While FDA regulates Blood Establishment Computer Systems (BECS) as medical devices as well as regulating the blood establishments themselves, many other countries take a different approach.
In Canada the blood establishment is regulated. Computer systems used in donor establishments are not considered medical devices and are regulated through the establishment licensing process. Unlike with the FDA, it is the blood establishment that makes the submission and the donor BECS itself is not treated as a medical device from a regulatory perspective. Thus the manufacturer of the donor BECS is not regulated directly in Canada.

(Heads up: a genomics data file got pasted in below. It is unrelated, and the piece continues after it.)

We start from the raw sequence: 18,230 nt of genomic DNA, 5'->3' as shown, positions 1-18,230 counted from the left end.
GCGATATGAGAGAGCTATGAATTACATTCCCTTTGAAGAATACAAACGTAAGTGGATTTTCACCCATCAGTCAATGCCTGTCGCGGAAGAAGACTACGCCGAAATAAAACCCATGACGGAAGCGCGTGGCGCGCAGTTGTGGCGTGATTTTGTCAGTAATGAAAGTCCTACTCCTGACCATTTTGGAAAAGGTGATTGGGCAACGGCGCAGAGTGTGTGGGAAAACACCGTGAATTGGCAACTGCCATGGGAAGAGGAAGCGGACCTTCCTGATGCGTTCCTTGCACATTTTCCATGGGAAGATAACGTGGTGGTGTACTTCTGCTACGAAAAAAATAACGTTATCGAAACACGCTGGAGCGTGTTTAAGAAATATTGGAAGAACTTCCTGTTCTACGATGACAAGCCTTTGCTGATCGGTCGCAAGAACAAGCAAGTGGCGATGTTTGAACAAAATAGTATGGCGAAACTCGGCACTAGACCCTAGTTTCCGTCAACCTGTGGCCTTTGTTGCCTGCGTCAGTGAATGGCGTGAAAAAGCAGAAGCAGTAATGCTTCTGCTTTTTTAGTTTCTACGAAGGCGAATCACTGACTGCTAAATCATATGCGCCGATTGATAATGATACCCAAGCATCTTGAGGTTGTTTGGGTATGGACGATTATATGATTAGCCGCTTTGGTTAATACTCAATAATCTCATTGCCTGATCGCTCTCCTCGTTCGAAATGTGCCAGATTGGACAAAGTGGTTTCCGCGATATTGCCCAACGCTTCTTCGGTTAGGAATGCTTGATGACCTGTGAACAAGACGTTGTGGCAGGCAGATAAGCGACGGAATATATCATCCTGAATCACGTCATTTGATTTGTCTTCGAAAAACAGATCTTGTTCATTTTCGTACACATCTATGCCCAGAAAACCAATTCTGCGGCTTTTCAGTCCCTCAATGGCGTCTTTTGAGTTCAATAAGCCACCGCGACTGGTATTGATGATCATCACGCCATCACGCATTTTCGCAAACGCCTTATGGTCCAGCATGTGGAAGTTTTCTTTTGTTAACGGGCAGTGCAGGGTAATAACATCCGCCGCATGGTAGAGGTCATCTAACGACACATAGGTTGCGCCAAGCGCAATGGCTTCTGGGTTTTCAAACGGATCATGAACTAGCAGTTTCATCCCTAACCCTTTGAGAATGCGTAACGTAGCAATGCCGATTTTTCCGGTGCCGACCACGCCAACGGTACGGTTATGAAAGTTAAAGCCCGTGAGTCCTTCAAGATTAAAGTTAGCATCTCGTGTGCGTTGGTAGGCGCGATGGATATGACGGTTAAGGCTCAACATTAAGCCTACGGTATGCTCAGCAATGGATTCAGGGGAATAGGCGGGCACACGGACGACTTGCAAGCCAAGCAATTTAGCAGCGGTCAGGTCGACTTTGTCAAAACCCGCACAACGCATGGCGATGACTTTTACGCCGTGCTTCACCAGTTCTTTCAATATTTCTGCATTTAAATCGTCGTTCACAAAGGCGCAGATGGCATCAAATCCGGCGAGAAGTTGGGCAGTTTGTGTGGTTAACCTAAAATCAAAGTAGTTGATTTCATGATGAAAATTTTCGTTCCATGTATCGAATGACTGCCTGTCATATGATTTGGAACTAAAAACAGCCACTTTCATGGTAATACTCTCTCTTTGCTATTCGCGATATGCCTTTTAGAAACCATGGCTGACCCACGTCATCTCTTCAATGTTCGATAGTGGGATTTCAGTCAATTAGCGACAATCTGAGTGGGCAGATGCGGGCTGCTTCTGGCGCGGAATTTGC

Version 1.1, issued in October 2002, of the Health Canada guidance for BECS submission “Blood Establishment License Amendment Requirements for Information Technology Submissions” is at the link provided and provides some details that may be of interest for US manufacturers of BECS when planning their development, validation, and support. Canadian BECS
Computer systems for transfusion services are generally considered Class II Medical devices by Health Canada but they recommend sending labeling and requesting classification since some could be a higher class depending on its function and interfaces.
Other Health Canada web links that may be of interest regarding medical device regulation: